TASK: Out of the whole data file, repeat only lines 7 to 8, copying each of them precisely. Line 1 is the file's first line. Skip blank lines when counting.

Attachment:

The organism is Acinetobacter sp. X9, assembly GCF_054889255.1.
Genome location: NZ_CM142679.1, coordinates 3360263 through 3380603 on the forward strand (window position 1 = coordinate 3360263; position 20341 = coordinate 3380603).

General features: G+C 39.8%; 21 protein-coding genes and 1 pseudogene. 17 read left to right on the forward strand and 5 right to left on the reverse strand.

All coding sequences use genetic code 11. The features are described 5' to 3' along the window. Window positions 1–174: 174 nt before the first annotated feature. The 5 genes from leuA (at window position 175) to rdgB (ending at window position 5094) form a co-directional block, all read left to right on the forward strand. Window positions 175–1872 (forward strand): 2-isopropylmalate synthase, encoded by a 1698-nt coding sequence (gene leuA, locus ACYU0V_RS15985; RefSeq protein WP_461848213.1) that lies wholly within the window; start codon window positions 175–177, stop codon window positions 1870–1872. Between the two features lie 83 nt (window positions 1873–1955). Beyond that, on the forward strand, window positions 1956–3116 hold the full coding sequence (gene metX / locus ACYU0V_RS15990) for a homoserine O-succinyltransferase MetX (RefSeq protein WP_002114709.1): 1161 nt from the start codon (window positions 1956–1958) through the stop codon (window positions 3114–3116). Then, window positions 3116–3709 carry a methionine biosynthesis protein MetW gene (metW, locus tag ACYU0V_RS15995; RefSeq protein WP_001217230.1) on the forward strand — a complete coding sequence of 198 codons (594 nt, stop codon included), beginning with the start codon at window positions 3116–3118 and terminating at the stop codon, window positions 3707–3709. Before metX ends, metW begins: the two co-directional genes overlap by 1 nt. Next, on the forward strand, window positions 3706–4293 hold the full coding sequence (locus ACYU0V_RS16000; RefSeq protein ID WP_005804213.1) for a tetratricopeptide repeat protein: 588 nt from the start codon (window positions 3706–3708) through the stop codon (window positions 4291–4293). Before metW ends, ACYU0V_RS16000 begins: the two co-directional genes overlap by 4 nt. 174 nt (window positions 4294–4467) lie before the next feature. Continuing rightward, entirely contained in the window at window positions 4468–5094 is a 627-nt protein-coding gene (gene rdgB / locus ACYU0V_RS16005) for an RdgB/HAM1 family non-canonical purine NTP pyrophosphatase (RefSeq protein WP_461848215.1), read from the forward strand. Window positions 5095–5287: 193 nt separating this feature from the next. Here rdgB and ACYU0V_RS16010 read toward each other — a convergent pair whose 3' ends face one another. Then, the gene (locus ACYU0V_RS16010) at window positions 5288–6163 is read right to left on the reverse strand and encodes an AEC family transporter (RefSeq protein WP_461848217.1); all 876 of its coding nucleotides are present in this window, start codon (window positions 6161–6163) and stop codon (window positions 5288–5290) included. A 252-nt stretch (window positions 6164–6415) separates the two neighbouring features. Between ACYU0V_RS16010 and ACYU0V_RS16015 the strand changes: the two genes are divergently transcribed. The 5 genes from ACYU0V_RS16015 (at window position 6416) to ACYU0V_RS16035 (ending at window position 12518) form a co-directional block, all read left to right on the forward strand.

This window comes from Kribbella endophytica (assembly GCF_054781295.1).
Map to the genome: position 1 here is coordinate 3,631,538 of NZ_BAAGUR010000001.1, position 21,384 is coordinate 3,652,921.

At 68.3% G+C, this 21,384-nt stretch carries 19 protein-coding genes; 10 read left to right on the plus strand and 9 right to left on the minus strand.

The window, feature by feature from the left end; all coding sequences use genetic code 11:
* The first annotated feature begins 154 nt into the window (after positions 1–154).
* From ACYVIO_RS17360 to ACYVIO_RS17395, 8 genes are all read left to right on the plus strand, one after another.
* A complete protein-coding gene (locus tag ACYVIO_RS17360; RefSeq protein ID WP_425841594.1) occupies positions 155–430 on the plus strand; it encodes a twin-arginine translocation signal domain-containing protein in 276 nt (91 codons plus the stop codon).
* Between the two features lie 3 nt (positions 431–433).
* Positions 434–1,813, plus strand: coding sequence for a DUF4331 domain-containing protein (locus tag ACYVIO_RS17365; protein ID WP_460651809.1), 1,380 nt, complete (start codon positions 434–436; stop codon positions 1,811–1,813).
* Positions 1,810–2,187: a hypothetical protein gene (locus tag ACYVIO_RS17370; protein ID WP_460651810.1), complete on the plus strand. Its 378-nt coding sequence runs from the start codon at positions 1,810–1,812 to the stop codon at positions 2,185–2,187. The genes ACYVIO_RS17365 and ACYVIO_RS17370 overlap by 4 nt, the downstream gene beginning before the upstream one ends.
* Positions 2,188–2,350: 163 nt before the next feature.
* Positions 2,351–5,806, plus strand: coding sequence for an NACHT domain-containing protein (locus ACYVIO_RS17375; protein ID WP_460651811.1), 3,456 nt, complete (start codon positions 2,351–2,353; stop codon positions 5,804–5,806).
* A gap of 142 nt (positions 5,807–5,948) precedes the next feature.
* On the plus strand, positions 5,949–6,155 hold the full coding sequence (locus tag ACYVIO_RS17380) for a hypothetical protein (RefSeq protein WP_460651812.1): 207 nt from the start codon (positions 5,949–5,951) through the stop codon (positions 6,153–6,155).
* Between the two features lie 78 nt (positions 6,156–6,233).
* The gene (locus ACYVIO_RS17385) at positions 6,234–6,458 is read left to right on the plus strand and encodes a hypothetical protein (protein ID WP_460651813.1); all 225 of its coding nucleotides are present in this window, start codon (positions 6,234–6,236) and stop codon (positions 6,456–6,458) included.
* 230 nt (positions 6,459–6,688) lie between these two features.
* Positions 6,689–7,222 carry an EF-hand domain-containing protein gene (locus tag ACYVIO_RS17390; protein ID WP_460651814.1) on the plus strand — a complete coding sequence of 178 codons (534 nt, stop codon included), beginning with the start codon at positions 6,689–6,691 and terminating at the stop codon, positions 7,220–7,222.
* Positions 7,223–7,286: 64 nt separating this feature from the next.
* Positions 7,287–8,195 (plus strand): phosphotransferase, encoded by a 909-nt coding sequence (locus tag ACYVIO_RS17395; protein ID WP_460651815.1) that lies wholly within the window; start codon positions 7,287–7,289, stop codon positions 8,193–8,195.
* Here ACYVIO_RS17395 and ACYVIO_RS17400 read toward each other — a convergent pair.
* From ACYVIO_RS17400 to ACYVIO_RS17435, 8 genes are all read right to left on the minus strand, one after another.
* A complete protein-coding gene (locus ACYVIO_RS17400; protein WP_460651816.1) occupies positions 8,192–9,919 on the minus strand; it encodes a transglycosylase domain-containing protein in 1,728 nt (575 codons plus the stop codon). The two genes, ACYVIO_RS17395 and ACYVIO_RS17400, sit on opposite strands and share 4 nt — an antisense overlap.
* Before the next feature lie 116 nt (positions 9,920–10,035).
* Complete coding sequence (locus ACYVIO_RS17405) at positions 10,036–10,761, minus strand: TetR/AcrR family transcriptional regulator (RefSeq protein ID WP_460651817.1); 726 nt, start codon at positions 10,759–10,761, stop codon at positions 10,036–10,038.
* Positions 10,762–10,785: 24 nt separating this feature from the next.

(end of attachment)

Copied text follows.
At 68.3% G+C, this 21,384-nt stretch carries 19 protein-coding genes; 10 read left to right on the plus strand and 9 right to left on the minus strand.

The window, feature by feature from the left end; all coding sequences use genetic code 11: